In 1988, Debra Haffner, then Executive Director of the Sexuality Information and Education Council of the United States (SIECUS), wrote in a report that teens should “explore the full range of safe sexual behavior” and suggested that “a partial list of safe sex practices for teens could include talking, flirting, dancing, hugging, necking, massaging, caressing, undressing each other, masturbation alone, masturbation in front of a partner, and mutual masturbation.”
“Not all CSE programs include these suggestions, but many do,” ACPeds observed. The group states this ideology has not served teen public health well since, as the Centers for Disease Control and Prevention (CDC) notes, “abstinence from vaginal, anal, and oral intercourse is the only 100% effective way to prevent HIV, other STDs, and pregnancy.”
In August, the CDC released data revealing that the number of cases of sexually-transmitted diseases (STDs) had skyrocketed for the fourth consecutive year. According to the CDC, “half of the 20 million new STDs reported each year were among young people, between the ages of 15 to 24.”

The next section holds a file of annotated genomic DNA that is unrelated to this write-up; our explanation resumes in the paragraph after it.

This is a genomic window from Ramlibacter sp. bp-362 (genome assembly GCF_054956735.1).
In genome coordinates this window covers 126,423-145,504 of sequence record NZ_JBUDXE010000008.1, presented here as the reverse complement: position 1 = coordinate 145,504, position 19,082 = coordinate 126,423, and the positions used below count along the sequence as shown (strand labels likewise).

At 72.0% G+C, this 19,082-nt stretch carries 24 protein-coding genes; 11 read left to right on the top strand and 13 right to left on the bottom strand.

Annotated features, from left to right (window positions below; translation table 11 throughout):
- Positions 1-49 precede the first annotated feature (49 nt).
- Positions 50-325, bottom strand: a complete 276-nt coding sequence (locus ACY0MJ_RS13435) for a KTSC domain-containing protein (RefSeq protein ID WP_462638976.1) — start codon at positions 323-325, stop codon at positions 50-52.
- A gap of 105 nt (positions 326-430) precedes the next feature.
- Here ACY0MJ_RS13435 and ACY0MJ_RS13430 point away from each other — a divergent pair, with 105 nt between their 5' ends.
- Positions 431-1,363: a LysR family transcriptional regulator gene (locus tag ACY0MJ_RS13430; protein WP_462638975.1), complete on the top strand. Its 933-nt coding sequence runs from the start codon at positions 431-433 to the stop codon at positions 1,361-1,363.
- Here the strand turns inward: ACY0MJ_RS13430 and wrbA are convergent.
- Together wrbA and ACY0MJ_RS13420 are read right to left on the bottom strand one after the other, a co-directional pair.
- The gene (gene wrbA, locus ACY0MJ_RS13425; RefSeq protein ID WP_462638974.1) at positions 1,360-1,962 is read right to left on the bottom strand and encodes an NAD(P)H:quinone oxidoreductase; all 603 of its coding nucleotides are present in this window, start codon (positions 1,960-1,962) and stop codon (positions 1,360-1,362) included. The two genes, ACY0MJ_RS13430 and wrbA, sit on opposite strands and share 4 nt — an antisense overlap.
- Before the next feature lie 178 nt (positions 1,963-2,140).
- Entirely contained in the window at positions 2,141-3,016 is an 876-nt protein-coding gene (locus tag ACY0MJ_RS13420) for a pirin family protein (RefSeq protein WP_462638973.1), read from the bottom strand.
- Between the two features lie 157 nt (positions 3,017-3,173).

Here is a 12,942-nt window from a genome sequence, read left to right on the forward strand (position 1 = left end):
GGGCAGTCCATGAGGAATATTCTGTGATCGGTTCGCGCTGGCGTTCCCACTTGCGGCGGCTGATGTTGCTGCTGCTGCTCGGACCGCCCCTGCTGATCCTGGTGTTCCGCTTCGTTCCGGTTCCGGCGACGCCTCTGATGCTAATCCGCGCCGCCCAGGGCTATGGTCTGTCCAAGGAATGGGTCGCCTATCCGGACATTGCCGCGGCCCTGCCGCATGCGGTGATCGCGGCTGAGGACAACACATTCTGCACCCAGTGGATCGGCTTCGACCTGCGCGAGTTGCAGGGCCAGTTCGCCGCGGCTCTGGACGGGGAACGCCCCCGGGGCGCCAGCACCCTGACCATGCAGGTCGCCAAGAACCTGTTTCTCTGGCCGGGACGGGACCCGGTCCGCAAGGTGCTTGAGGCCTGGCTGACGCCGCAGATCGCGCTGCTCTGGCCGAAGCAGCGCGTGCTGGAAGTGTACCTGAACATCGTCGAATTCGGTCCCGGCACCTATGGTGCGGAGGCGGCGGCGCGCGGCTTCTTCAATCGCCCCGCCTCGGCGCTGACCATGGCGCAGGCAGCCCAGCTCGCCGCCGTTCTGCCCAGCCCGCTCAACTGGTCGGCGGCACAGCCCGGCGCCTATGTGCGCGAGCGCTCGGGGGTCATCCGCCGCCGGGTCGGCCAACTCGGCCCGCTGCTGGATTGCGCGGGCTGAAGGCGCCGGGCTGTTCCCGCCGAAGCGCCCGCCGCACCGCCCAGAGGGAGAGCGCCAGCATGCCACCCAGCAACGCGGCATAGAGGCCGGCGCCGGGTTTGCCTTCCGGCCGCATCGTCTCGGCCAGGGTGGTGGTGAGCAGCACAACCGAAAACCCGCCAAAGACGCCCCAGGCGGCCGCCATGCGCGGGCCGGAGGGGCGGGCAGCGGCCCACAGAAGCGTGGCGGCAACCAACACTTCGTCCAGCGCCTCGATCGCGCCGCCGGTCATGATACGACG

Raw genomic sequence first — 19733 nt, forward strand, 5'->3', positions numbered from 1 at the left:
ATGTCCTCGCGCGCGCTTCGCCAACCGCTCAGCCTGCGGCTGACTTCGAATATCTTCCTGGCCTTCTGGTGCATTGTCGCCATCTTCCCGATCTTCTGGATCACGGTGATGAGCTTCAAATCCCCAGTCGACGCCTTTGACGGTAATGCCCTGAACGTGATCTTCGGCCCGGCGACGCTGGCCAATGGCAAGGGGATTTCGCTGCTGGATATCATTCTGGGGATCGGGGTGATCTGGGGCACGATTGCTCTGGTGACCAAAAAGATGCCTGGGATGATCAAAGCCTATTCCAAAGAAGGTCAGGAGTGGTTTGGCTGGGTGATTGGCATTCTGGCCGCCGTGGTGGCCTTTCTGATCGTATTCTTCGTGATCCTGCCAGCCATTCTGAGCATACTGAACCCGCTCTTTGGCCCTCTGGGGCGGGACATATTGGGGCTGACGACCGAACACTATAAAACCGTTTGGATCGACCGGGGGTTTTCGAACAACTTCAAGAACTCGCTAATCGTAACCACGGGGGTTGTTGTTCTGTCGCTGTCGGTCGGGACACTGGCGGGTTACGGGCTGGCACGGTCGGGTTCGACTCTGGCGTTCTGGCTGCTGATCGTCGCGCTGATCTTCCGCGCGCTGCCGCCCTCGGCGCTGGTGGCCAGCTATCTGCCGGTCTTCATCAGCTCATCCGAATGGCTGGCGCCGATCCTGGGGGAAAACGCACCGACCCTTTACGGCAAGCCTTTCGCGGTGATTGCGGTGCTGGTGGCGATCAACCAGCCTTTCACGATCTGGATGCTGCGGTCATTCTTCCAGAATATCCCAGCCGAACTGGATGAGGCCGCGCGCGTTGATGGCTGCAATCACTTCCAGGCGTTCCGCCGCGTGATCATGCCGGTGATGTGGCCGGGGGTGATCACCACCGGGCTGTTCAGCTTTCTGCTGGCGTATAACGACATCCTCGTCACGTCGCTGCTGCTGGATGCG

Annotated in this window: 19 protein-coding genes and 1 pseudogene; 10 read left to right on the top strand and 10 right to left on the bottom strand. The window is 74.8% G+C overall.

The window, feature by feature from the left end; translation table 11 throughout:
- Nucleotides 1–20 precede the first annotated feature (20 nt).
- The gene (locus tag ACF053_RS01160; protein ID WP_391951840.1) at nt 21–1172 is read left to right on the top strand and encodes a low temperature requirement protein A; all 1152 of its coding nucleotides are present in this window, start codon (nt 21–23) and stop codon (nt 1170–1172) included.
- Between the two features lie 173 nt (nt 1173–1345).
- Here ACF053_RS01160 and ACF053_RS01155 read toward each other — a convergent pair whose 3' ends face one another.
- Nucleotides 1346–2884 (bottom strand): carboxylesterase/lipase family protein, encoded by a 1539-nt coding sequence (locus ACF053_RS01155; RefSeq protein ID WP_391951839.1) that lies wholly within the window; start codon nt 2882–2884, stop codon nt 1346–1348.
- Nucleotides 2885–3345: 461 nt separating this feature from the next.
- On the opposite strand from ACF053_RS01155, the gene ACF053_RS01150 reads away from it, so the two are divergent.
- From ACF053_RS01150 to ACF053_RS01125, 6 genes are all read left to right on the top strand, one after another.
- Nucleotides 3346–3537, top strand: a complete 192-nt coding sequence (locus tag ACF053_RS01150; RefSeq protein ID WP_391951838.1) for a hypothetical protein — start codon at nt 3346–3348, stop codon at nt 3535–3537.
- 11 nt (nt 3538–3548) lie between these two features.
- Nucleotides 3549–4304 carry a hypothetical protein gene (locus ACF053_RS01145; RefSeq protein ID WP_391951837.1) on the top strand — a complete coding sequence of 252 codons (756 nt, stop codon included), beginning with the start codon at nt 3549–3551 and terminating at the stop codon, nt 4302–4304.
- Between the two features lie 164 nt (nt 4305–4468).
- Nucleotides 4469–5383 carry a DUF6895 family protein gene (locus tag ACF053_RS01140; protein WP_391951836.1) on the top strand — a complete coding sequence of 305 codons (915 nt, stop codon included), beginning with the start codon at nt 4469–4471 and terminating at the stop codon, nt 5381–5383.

ACPeds notes that while studies suggest a range of factors – such as poverty, discrimination, and drug use – may contribute to STD increases, it is still reasonable to ask, “After forty years of widespread ‘comprehensive sex education’ (CSE) in American schools, why are STDs at epidemic levels among teenagers, and continuing to rise?
The pediatricians assert the common CSE ideology that risk avoidance is “not attainable, and the best anyone can do to help our youth is to reduce risk by promoting contraceptive education and services,” is not helping young people to remain free of STDs. Even condoms are used they are not 100 percent effective against STDs.
“In short, Comprehensive Sex Education (CSE) is not comprehensive,” ACPeds reports. “Instead, CSE is almost entirely focused on skills to help teens attempt to reduce the physical consequences of sex through the use of contraception.”